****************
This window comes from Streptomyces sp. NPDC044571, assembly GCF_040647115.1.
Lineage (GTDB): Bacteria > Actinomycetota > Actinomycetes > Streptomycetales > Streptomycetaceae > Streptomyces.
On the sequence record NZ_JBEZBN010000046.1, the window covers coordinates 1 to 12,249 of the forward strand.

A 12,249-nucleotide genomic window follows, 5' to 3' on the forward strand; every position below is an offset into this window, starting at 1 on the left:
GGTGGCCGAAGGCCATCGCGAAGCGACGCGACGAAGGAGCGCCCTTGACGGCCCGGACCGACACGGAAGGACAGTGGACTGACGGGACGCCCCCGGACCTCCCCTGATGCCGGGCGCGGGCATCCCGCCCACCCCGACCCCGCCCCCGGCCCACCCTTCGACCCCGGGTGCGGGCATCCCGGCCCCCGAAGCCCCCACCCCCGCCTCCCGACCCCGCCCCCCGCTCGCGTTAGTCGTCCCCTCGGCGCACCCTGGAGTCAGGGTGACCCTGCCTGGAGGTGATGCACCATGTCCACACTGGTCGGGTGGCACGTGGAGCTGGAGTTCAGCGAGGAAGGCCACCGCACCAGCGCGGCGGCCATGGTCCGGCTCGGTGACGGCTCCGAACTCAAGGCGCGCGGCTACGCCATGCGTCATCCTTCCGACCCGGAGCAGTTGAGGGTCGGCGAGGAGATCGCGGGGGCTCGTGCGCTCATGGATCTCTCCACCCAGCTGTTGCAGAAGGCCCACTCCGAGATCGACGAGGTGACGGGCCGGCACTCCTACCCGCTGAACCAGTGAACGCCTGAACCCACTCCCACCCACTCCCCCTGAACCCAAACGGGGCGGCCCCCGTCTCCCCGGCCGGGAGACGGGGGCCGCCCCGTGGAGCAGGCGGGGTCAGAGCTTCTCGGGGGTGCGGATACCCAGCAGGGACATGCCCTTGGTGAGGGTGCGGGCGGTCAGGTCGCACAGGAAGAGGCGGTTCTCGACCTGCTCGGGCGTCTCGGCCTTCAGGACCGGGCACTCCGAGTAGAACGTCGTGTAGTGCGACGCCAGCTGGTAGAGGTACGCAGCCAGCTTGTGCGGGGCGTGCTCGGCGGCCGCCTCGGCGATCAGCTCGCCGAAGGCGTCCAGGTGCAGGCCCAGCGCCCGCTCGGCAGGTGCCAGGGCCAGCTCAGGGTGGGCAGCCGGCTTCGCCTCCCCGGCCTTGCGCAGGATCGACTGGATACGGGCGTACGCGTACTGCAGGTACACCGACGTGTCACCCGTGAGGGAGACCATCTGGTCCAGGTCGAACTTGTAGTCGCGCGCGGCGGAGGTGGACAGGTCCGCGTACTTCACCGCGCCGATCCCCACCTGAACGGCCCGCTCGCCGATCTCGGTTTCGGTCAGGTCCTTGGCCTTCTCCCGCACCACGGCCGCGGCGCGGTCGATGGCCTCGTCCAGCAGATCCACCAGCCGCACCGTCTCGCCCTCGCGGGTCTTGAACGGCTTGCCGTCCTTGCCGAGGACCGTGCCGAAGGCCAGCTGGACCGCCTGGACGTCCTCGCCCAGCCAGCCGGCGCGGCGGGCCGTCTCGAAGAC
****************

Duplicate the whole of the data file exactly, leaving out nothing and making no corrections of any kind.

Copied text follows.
This window comes from Streptomyces sp. NPDC044571, assembly GCF_040647115.1.
Lineage (GTDB): Bacteria > Actinomycetota > Actinomycetes > Streptomycetales > Streptomycetaceae > Streptomyces.
On the sequence record NZ_JBEZBN010000046.1, the window covers coordinates 1 to 12,249 of the forward strand.

A 12,249-nucleotide genomic window follows, 5' to 3' on the forward strand; every position below is an offset into this window, starting at 1 on the left:
GGTGGCCGAAGGCCATCGCGAAGCGACGCGACGAAGGAGCGCCCTTGACGGCCCGGACCGACACGGAAGGACAGTGGACTGACGGGACGCCCCCGGACCTCCCCTGATGCCGGGCGCGGGCATCCCGCCCACCCCGACCCCGCCCCCGGCCCACCCTTCGACCCCGGGTGCGGGCATCCCGGCCCCCGAAGCCCCCACCCCCGCCTCCCGACCCCGCCCCCCGCTCGCGTTAGTCGTCCCCTCGGCGCACCCTGGAGTCAGGGTGACCCTGCCTGGAGGTGATGCACCATGTCCACACTGGTCGGGTGGCACGTGGAGCTGGAGTTCAGCGAGGAAGGCCACCGCACCAGCGCGGCGGCCATGGTCCGGCTCGGTGACGGCTCCGAACTCAAGGCGCGCGGCTACGCCATGCGTCATCCTTCCGACCCGGAGCAGTTGAGGGTCGGCGAGGAGATCGCGGGGGCTCGTGCGCTCATGGATCTCTCCACCCAGCTGTTGCAGAAGGCCCACTCCGAGATCGACGAGGTGACGGGCCGGCACTCCTACCCGCTGAACCAGTGAACGCCTGAACCCACTCCCACCCACTCCCCCTGAACCCAAACGGGGCGGCCCCCGTCTCCCCGGCCGGGAGACGGGGGCCGCCCCGTGGAGCAGGCGGGGTCAGAGCTTCTCGGGGGTGCGGATACCCAGCAGGGACATGCCCTTGGTGAGGGTGCGGGCGGTCAGGTCGCACAGGAAGAGGCGGTTCTCGACCTGCTCGGGCGTCTCGGCCTTCAGGACCGGGCACTCCGAGTAGAACGTCGTGTAGTGCGACGCCAGCTGGTAGAGGTACGCAGCCAGCTTGTGCGGGGCGTGCTCGGCGGCCGCCTCGGCGATCAGCTCGCCGAAGGCGTCCAGGTGCAGGCCCAGCGCCCGCTCGGCAGGTGCCAGGGCCAGCTCAGGGTGGGCAGCCGGCTTCGCCTCCCCGGCCTTGCGCAGGATCGACTGGATACGGGCGTACGCGTACTGCAGGTACACCGACGTGTCACCCGTGAGGGAGACCATCTGGTCCAGGTCGAACTTGTAGTCGCGCGCGGCGGAGGTGGACAGGTCCGCGTACTTCACCGCGCCGATCCCCACCTGAACGGCCCGCTCGCCGATCTCGGTTTCGGTCAGGTCCTTGGCCTTCTCCCGCACCACGGCCGCGGCGCGGTCGATGGCCTCGTCCAGCAGATCCACCAGCCGCACCGTCTCGCCCTCGCGGGTCTTGAACGGCTTGCCGTCCTTGCCGAGGACCGTGCCGAAGGCCAGCTGGACCGCCTGGACGTCCTCGCCCAGCCAGCCGGCGCGGCGGGCCGTCTCGAAGAC